Monday evening, Motley Fool Stock Advisor selection Electronic Arts (NASDAQ:ERTS) announced that it would cut the prices of its key EA Sports simulators -- Madden NFL 2005, NBA Live 2005, NHL 2005, and NCAA Football 2005 -- for the holiday season. As Frank Bibeau, EA's senior vice president of marketing, said in a press release, "This is great news for mainstream sports fans."

But this is pretty awful news for investors.

Last month, we discussed the mainstream sports simulator battle between EA Sports and Sega (see Sega vs. EA Sports). In the past, Sega had been known for its high-quality sports games using Disney's (NYSE:DIS) ESPN brand, as well as its World Series Baseball games. The problem was that, despite their quality, Sega could not sell the games against EA Sports' ubiquitous brand and marketing power. So beginning this past summer, Sega and new publishing partner Take-Two Interactive (NASDAQ:TTWO) decided on a new approach to challenging EA's Madden NFL, selling brand-new ESPN games at a value price of less than $20 a pop.

What's most telling about the announcement is that the games involved are in only the sports where EA competes with Sega. Beginning today, Madden NFL 2005, NBA Live 2005, and NHL 2005 will be sold for only $29.95 -- previously unheard-of for EA Sports games this early in the holiday season. NCAA Football 2005, which still dominates Sega's offering, will face a more subtle markdown to $39.95.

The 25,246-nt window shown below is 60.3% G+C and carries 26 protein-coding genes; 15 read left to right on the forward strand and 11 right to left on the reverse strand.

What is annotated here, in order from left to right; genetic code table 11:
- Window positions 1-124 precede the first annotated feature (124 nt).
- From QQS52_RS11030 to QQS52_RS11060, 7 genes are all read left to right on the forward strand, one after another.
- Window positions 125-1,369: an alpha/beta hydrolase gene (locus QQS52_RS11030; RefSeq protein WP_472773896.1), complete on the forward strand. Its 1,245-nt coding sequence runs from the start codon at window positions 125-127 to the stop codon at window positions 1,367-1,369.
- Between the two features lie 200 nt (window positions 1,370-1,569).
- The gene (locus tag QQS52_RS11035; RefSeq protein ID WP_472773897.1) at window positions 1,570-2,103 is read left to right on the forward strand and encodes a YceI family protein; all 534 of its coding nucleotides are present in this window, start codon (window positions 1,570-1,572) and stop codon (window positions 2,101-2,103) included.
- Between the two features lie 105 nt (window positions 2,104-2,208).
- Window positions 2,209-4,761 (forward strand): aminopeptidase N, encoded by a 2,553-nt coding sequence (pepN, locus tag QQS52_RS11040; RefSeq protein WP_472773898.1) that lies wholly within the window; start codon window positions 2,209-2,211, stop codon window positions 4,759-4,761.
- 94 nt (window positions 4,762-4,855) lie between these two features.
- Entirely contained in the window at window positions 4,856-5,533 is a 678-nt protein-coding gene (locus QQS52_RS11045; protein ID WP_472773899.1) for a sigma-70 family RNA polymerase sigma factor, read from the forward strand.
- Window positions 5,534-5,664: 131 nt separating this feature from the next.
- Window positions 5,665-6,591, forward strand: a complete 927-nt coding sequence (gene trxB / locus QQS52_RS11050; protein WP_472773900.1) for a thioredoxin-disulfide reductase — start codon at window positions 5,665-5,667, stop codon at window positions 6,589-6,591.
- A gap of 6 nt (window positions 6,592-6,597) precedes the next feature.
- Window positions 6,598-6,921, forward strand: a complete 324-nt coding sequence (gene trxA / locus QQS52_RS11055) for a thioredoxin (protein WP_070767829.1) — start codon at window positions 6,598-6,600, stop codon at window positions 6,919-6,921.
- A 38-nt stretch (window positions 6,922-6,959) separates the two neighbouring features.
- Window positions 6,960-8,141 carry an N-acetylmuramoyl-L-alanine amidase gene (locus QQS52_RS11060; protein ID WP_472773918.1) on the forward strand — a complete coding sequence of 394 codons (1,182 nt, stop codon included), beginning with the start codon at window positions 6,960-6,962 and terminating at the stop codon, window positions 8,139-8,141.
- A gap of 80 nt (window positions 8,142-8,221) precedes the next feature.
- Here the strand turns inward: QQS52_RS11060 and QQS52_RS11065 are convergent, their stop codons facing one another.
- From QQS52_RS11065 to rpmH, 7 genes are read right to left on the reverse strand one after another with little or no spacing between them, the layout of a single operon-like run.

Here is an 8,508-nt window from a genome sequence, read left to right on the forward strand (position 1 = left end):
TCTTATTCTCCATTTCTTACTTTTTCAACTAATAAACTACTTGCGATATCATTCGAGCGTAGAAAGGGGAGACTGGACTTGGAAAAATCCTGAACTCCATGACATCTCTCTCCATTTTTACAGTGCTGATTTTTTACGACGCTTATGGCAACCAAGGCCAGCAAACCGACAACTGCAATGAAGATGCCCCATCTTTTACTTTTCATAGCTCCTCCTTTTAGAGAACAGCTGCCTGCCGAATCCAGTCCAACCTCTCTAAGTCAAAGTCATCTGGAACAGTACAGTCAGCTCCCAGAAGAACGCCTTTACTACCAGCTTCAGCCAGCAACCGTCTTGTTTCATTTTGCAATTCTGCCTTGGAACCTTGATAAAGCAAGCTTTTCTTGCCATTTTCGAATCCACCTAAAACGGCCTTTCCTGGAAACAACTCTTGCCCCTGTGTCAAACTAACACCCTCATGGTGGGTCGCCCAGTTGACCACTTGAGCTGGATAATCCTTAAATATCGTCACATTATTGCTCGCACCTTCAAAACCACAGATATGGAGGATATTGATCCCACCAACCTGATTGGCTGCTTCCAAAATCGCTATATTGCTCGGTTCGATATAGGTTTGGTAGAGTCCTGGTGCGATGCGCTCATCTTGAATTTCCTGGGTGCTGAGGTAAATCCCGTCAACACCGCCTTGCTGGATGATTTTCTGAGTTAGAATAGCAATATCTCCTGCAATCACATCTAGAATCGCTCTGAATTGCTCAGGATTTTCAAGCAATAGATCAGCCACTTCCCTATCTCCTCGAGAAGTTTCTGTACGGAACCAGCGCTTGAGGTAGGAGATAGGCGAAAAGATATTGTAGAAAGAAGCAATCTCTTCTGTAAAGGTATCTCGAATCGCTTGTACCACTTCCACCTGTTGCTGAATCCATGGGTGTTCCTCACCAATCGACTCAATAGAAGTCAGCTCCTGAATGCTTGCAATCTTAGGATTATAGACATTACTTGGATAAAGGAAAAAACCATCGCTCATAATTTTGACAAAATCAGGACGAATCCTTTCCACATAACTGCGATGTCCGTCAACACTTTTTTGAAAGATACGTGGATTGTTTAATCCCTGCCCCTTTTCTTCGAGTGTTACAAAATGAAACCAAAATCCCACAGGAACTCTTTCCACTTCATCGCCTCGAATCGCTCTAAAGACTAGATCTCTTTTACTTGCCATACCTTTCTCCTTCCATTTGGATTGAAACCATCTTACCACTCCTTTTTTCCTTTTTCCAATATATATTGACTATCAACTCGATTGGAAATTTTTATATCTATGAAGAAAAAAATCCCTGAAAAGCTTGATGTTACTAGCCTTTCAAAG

To date, EA said, it has sold more than 4 million copies of Madden, more than 2 million copies of NBA Live 2005, and "close to two million copies" of NCAA Football 2005.

But how much should investors really fret? The frontline NFL fans are already in the books, and now -- in the middle of the football season -- seems like a good time to price down and steal the marginal business. We already knew that EA anticipated fallout from Sega's pricing -- not to mention the NHL lockout -- when it released NBA Live last month at $39.95 while offering a "buy two, get one free" deal on EA Sports games. Plus, with highly anticipated super games such as Take-Two's Grand Theft Auto, Microsoft's (NASDAQ:MSFT) Halo 2 (released today), EA's Need for Speed Underground 2, Sony's (NYSE:SNE) Gran Turismo, and Konami's (NYSE:KNM) Metal Gear Solid 3 hitting the shelves this holiday season, more than any other year before, EA Sports faces major competition for video-gamer dollars.

I think that, perhaps for the first time, EA Sports is starting to show some real competitive vulnerability. That said, with all the big-name titles on the market, maybe it's not such a bad idea that EA present its games as impulse buys this year.

Fool contributor Jeff Hwang owns shares of Electronic Arts.